Apr

8

2021

When:
Thursday, April 8, 2021

2:00 PM - 3:30 PM Central

Where: Online

Audience: Faculty/Staff - Student - Public - Post Docs/Docs - Graduate Students

Contact:
Laura Nevins

Group: Physics and Astronomy Complex Systems Seminars

Category: Academic

Abstract:

Geometric representations of networks, also known as network embeddings, are routinely used in machine learning, visualization, network science, and graph theory. Network embedding is defined as a mapping of network nodes to points in a suitable latent metric space such that latent distances between connected node pairs are smaller than those between unconnected pairs.

In my talk, I will argue that many real networks, due to their hierarchical structure, are best mapped not into Euclidean spaces, as is often routinely assumed, but to spaces with negative curvature, known as hyperbolic spaces. After a gentle introduction to hyperbolic network geometry, I will discuss the application of hyperbolic network representations to problems of network reconstruction. A paradigmatic example of network reconstruction is the prediction of missing links, where one is interested in identifying unconnected node pairs in a partially observed network that are likely to have missing connections.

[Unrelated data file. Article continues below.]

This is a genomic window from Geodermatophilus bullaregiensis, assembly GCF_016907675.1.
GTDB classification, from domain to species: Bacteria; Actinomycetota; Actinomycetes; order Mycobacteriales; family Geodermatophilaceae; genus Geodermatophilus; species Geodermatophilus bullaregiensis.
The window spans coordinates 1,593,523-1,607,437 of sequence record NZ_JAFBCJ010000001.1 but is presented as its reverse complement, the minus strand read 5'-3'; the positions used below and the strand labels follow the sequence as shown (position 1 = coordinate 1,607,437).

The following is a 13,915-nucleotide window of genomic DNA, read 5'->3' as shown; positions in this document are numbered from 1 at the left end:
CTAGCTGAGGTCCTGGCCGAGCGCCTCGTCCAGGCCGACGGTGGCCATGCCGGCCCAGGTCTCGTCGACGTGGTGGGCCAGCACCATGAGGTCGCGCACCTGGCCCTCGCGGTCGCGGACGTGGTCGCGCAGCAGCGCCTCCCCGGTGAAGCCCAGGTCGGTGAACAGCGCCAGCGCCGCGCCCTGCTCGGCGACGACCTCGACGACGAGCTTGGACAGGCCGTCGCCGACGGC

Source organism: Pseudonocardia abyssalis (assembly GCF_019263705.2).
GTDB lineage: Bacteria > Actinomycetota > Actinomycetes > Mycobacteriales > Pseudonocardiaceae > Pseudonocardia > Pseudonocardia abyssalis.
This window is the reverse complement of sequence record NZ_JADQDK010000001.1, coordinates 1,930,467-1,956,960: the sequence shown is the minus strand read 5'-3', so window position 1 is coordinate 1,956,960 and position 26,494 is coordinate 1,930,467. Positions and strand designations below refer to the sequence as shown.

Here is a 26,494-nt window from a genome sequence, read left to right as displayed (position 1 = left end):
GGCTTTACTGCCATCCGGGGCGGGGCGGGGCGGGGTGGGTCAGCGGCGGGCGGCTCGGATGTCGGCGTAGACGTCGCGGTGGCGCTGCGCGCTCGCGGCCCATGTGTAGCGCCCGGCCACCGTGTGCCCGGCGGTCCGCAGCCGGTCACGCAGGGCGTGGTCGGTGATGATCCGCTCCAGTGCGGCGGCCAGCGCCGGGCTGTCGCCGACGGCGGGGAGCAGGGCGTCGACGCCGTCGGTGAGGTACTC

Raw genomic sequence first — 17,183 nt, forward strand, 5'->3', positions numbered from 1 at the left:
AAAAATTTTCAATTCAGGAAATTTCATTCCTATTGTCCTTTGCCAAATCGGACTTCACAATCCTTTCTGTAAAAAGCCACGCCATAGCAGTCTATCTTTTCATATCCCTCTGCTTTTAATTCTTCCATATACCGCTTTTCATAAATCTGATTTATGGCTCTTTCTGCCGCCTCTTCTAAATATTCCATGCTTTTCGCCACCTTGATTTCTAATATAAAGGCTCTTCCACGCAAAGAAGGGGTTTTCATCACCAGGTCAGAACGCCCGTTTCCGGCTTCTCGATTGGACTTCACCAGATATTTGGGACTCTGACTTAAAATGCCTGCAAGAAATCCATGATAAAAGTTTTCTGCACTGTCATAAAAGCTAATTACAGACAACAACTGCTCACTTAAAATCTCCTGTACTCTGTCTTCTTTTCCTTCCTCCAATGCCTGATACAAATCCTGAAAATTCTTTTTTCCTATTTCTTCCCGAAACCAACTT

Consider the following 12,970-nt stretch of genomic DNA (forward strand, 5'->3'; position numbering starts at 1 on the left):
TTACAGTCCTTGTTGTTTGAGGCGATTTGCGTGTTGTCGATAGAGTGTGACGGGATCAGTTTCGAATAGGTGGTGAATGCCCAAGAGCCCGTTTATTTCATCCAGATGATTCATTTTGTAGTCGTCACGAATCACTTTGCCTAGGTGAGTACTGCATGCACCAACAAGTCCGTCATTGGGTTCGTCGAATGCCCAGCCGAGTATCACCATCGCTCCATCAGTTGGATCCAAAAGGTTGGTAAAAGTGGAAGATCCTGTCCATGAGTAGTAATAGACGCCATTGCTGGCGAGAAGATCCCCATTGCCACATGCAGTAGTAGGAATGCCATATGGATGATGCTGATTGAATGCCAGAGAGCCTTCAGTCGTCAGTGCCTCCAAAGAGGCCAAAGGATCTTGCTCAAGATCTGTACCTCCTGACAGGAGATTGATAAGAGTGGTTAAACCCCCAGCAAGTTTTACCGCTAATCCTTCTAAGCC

I will focus on another problem, which is less studied but is of equal, if not greater, importance: reconstruction of communication paths in an incomplete network. Finding an optimal path is a straightforward task if the network is fully observed. The problem is challenging in situations when a large fraction of network links is unknown, like in a protein interaction network, or when the network is dynamic, like the Internet. I will look into both scenarios and propose applications of path reconstruction to anomaly detection in the interdomain Internet routing and the analysis of biological pathways in protein interaction networks.

Maksim Kitsak, TU Delft

Host: Istvan Kovacs

Keywords: Physics, Astronomy, Complex Systems